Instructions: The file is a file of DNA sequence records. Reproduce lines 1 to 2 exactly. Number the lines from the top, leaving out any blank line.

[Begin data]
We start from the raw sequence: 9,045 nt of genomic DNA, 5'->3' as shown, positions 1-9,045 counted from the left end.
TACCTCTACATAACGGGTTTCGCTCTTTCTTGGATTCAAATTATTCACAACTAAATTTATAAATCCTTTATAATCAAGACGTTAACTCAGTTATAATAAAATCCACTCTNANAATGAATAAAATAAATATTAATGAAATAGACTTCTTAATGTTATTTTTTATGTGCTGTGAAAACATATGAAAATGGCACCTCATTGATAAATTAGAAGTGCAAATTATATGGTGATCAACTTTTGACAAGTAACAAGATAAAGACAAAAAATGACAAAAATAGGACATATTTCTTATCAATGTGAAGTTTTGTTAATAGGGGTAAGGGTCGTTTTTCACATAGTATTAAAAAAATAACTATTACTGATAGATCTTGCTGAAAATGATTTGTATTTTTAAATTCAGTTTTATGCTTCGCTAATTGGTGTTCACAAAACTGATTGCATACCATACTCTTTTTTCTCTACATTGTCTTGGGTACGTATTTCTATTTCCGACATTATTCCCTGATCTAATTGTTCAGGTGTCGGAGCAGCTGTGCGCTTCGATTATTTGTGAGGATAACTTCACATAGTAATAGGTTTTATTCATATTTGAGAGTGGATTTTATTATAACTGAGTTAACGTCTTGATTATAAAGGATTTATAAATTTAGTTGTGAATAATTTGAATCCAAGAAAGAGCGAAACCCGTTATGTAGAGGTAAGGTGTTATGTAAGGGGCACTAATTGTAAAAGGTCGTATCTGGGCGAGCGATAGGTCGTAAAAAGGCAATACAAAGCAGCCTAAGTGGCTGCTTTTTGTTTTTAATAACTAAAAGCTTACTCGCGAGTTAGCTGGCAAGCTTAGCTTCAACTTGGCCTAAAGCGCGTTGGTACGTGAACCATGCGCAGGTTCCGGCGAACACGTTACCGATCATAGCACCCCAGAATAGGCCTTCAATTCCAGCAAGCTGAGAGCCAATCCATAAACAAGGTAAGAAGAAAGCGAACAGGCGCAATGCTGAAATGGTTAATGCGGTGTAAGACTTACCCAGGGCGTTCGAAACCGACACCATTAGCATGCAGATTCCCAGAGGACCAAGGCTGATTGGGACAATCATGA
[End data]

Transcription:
We start from the raw sequence: 9,045 nt of genomic DNA, 5'->3' as shown, positions 1-9,045 counted from the left end.
TACCTCTACATAACGGGTTTCGCTCTTTCTTGGATTCAAATTATTCACAACTAAATTTATAAATCCTTTATAATCAAGACGTTAACTCAGTTATAATAAAATCCACTCTNANAATGAATAAAATAAATATTAATGAAATAGACTTCTTAATGTTATTTTTTATGTGCTGTGAAAACATATGAAAATGGCACCTCATTGATAAATTAGAAGTGCAAATTATATGGTGATCAACTTTTGACAAGTAACAAGATAAAGACAAAAAATGACAAAAATAGGACATATTTCTTATCAATGTGAAGTTTTGTTAATAGGGGTAAGGGTCGTTTTTCACATAGTATTAAAAAAATAACTATTACTGATAGATCTTGCTGAAAATGATTTGTATTTTTAAATTCAGTTTTATGCTTCGCTAATTGGTGTTCACAAAACTGATTGCATACCATACTCTTTTTTCTCTACATTGTCTTGGGTACGTATTTCTATTTCCGACATTATTCCCTGATCTAATTGTTCAGGTGTCGGAGCAGCTGTGCGCTTCGATTATTTGTGAGGATAACTTCACATAGTAATAGGTTTTATTCATATTTGAGAGTGGATTTTATTATAACTGAGTTAACGTCTTGATTATAAAGGATTTATAAATTTAGTTGTGAATAATTTGAATCCAAGAAAGAGCGAAACCCGTTATGTAGAGGTAAGGTGTTATGTAAGGGGCACTAATTGTAAAAGGTCGTATCTGGGCGAGCGATAGGTCGTAAAAAGGCAATACAAAGCAGCCTAAGTGGCTGCTTTTTGTTTTTAATAACTAAAAGCTTACTCGCGAGTTAGCTGGCAAGCTTAGCTTCAACTTGGCCTAAAGCGCGTTGGTACGTGAACCATGCGCAGGTTCCGGCGAACACGTTACCGATCATAGCACCCCAGAATAGGCCTTCAATTCCAGCAAGCTGAGAGCCAATCCATAAACAAGGTAAGAAGAAAGCGAACAGGCGCAATGCTGAAATGGTTAATGCGGTGTAAGACTTACCCAGGGCGTTCGAAACCGACACCATTAGCATGCAGATTCCCAGAGGACCAAGGCTGATTGGGACAATCATGA